The problem

It is possible to save the Baltic Sea!

The Baltic Sea is regarded as one of the world’s most contaminated inland seas and is in a very precarious situation.
Working for the Baltic Sea is one of the most important issues of our time and is crucial to the development of the entire region. Millions of people are affected by, concerned about and indignant over the situation in the Baltic Sea. In other words, it is not only an environmental issue but rather an all-embracing question for the future of our society.
The Baltic Sea is an inland sea in north-east Europe and one of the planet´s largest bodies of brackish water. A delicate mixture of salt water from the North Atlantic and fresh water from surrounding rivers and streams blends in a highly sensitive and interdependent marine eco system, giving rise to unique flora and fauna. Water turnover is low and it takes a full 40 years before fresh water is circulated. Therefor, the Baltic Sea´s eco system is extra vulnerable.  


Man is the biggest threat!

The Baltic Sea is surrounded by 9 countries and 15 major cities along an 8,000 km long coastline. The marine environment is affected by almost 85 million people and diverse political, social and economic realities. On a daily basis, we release large amounts of waste and pollution in the form of nutrients (nitrogen and phosorus), microplastics, chemicals, pharmaceuticals, heavy metals and other substances that affect the environment.  A large proportion ends up in the Baltic Sea, and due to low water exchange, toxins remain for a long time.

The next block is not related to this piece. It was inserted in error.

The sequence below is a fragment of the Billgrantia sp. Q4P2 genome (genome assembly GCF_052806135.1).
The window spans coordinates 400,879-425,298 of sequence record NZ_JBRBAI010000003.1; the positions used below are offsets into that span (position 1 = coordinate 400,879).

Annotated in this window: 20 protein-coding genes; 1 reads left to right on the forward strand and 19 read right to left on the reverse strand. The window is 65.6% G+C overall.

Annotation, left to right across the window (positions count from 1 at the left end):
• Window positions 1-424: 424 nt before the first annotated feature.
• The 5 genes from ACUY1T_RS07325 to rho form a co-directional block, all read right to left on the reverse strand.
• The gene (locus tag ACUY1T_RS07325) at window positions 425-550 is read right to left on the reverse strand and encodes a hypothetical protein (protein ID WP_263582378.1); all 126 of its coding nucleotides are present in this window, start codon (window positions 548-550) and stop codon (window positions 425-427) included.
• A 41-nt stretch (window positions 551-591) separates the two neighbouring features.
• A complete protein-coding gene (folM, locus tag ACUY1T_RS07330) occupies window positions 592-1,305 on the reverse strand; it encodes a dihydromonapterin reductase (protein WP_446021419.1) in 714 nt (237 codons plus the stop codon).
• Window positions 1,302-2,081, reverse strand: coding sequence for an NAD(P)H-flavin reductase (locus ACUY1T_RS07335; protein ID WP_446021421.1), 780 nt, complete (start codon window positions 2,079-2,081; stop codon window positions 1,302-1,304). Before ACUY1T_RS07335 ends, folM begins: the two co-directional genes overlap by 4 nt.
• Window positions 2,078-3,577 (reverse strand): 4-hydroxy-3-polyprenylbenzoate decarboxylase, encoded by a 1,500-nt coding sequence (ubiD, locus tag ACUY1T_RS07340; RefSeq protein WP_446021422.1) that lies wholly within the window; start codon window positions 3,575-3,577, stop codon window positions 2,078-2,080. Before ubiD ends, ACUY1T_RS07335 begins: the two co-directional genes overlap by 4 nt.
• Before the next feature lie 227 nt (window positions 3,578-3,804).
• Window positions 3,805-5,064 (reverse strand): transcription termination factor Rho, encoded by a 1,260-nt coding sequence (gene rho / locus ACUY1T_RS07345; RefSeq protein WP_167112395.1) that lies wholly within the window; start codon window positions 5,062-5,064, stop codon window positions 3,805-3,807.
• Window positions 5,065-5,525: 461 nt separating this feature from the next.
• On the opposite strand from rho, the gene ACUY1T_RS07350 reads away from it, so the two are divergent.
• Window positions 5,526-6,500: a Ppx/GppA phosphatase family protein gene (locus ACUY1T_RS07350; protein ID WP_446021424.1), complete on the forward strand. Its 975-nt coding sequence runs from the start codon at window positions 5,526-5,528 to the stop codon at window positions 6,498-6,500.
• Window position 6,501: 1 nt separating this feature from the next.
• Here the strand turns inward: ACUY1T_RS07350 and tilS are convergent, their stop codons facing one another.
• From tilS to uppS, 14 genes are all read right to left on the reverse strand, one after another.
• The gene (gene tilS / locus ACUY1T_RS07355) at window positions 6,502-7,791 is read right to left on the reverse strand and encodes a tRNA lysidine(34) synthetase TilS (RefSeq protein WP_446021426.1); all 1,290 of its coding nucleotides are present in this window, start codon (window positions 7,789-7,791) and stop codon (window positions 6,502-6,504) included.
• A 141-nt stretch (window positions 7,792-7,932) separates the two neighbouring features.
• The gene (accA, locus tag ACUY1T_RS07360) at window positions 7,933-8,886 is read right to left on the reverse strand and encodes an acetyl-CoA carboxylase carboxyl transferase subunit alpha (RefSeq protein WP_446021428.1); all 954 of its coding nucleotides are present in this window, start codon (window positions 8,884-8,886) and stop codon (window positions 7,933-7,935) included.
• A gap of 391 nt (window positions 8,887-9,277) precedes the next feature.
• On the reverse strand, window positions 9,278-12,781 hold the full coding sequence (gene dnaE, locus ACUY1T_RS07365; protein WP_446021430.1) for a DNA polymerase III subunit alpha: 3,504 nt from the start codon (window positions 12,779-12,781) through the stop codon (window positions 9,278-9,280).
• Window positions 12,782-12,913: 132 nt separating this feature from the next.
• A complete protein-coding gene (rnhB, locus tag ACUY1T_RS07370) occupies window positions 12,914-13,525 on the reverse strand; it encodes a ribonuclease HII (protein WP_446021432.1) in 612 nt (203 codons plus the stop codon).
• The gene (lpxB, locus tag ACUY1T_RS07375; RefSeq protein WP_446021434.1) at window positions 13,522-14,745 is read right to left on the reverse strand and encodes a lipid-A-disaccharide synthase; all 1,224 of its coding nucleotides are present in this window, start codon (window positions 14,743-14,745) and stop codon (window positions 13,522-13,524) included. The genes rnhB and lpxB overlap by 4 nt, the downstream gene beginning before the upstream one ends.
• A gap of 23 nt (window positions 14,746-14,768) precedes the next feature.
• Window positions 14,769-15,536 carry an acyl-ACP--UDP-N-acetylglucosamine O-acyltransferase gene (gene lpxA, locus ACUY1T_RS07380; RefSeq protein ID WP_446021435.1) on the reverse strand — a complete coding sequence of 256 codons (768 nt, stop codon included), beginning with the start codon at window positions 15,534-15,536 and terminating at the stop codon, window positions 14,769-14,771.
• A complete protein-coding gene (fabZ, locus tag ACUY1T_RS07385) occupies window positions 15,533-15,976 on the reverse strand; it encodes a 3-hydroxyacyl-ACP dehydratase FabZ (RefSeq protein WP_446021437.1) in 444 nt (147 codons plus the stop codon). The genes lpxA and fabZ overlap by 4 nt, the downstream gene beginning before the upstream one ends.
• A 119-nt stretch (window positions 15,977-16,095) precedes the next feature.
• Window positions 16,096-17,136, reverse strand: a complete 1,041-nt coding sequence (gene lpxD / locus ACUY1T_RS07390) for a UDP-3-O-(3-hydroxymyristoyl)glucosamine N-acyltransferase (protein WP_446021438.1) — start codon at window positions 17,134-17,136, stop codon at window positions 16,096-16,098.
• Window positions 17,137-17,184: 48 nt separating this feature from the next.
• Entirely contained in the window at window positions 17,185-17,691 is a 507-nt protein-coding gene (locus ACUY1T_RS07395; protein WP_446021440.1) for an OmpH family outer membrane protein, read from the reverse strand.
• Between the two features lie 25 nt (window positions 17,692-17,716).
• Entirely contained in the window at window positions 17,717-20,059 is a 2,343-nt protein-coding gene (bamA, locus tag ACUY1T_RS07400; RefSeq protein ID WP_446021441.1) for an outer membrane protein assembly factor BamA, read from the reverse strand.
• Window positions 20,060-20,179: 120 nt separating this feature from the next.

The situation is critical!

While human impact on the environment increases, there are also major changes in the eco-system. Fish stocks have been seriously affected, the Baltic Sea cod as a top predator is in great danger. One of its recurring troubles is algal blooms that render the water toxic and the seabed dies from lack of oxygen. There has been significant declines in several wild life species and many have environmental damage in the form of tumors and other deformities as well as reproductive problems. Along the Swedish northern coast the eagles have once again started to lay bad eggs, and the common eider bird has all but disappeared from the arcipelago. 


The ecosystem can recover!

Fortunately, most ecosystems can recover – but for that to happen, environmental degradation must cease! Many different measures need to be implemented, and it is urgent, so all parties concerned must combine forces. If we decide to work together there is still time to save the Baltic Sea and its unique eco system.